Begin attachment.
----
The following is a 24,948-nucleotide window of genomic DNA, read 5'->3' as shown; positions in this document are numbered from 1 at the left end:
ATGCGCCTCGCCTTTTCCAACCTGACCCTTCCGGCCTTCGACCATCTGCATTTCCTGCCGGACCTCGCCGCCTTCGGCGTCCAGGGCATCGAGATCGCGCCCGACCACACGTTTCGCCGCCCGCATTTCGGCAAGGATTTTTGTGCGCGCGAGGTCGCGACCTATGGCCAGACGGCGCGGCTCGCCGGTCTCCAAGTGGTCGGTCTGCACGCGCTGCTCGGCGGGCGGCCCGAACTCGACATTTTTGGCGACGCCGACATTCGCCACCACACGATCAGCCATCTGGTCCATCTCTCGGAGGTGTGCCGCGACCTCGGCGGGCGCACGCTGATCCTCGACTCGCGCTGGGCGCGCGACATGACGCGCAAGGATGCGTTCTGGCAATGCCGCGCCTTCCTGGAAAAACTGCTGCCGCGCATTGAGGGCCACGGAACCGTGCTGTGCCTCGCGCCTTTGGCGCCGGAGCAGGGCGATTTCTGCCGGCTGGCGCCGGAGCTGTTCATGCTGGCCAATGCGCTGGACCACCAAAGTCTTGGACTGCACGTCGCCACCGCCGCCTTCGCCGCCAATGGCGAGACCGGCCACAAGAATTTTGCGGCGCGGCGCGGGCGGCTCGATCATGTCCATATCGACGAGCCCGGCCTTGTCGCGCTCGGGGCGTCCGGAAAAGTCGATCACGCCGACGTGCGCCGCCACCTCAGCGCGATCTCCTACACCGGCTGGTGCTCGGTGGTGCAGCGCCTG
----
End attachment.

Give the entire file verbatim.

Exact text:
The following is a 24,948-nucleotide window of genomic DNA, read 5'->3' as shown; positions in this document are numbered from 1 at the left end:
ATGCGCCTCGCCTTTTCCAACCTGACCCTTCCGGCCTTCGACCATCTGCATTTCCTGCCGGACCTCGCCGCCTTCGGCGTCCAGGGCATCGAGATCGCGCCCGACCACACGTTTCGCCGCCCGCATTTCGGCAAGGATTTTTGTGCGCGCGAGGTCGCGACCTATGGCCAGACGGCGCGGCTCGCCGGTCTCCAAGTGGTCGGTCTGCACGCGCTGCTCGGCGGGCGGCCCGAACTCGACATTTTTGGCGACGCCGACATTCGCCACCACACGATCAGCCATCTGGTCCATCTCTCGGAGGTGTGCCGCGACCTCGGCGGGCGCACGCTGATCCTCGACTCGCGCTGGGCGCGCGACATGACGCGCAAGGATGCGTTCTGGCAATGCCGCGCCTTCCTGGAAAAACTGCTGCCGCGCATTGAGGGCCACGGAACCGTGCTGTGCCTCGCGCCTTTGGCGCCGGAGCAGGGCGATTTCTGCCGGCTGGCGCCGGAGCTGTTCATGCTGGCCAATGCGCTGGACCACCAAAGTCTTGGACTGCACGTCGCCACCGCCGCCTTCGCCGCCAATGGCGAGACCGGCCACAAGAATTTTGCGGCGCGGCGCGGGCGGCTCGATCATGTCCATATCGACGAGCCCGGCCTTGTCGCGCTCGGGGCGTCCGGAAAAGTCGATCACGCCGACGTGCGCCGCCACCTCAGCGCGATCTCCTACACCGGCTGGTGCTCGGTGGTGCAGCGCCTG